In 2021, President Biden’s administration announced an ambitious plan to have 50% of all vehicles sold in the U.S. by 2030 to be zero-emission vehicles. As part of the plan, the government introduced the federal tax credit, and it’s investing billions of dollars to advance charging infrastructure, battery components, and clean transportation technology. Popular automakers such as Ford, General Motors, Stellantis, BMW, and Volkswagen welcomed the government’s plan and pledged that 50% of their lineups will be electric vehicles by 2030.
However, a survey we covered earlier this year reveals that at least 76% of auto executives aren’t as confident as they used to be about current EV adoption plans with a 2030 deadline. In fact, another survey done by KPMG in 2022 concluded that industry insiders think that they could fall short of the target. Despite that, the EPA proposed new rules, and it expects 60% of all new vehicles sold in 2030 to be EVs. This is an increase from the 50% initially announced by President Biden’s administration.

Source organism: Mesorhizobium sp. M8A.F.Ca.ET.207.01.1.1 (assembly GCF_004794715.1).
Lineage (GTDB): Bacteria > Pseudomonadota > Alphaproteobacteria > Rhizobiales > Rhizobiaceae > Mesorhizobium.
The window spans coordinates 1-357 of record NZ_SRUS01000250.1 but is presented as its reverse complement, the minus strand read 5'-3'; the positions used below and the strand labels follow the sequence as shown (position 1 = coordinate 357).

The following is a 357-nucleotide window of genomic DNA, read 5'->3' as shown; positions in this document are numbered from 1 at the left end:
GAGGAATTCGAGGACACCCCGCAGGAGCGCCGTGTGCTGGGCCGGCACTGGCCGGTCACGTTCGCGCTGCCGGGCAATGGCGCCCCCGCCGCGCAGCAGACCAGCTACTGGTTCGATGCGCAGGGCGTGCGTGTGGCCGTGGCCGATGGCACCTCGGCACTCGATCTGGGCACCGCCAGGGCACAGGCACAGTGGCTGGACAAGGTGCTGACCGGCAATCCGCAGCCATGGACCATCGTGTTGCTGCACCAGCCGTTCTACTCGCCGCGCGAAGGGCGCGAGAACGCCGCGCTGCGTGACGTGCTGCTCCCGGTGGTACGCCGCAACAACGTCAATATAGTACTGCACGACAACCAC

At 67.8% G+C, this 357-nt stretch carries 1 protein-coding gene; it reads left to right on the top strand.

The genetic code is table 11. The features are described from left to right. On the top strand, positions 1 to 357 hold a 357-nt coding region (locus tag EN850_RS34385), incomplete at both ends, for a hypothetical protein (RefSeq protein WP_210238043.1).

Reuters reports that in response to the EPA’s new proposal, major automakers represented by The Alliance of Automotive Innovation have expressed concerns that they will find it challenging to meet the new EV adoption target by 2030. Some of the popular automakers who are members of The Alliance of Automotive Innovation include BMW, Ford, General Motors, Honda, Hyundai, Mercedes-Benz, Nissan, Toyota, and Volkswagen.
According to the automakers, the biggest roadblock to achieving the EV adoption goal by 2030 is supply chain issues that have affected the global economy for the past few years. In the survey we reported on, auto executives were also worried about a recession, high interest rates, and inflation slowing down their progress to access raw materials and battery components.
Besides that, the lobby group reiterated that the EPA’s new proposed rules that raise EV adoption figures from 50% to 60% by 2030 are “a significant movement of the country’s electrification goal posts – not by a little, but by a lot.” In addition, those new rules will increase the challenge by requiring at least 67% of all new electric cars to be electrified by 2032.
However, the proposal has not yet been made law, so automakers hope they can convince policymakers to reconsider. Whichever way it goes, most automakers are setting up battery plants and assembly facilities in the U.S. to manufacture electric cars that would be eligible for the federal tax credit. BMW, Ford, General Motors, Hyundai, Mercedes-Benz, Toyota, and Volkswagen also announced new upcoming EV models that will be introduced between 2025 and 2027.
The big question is this: Will they realistically meet the EV adoption target by 2030? We’ll just have to wait and see.
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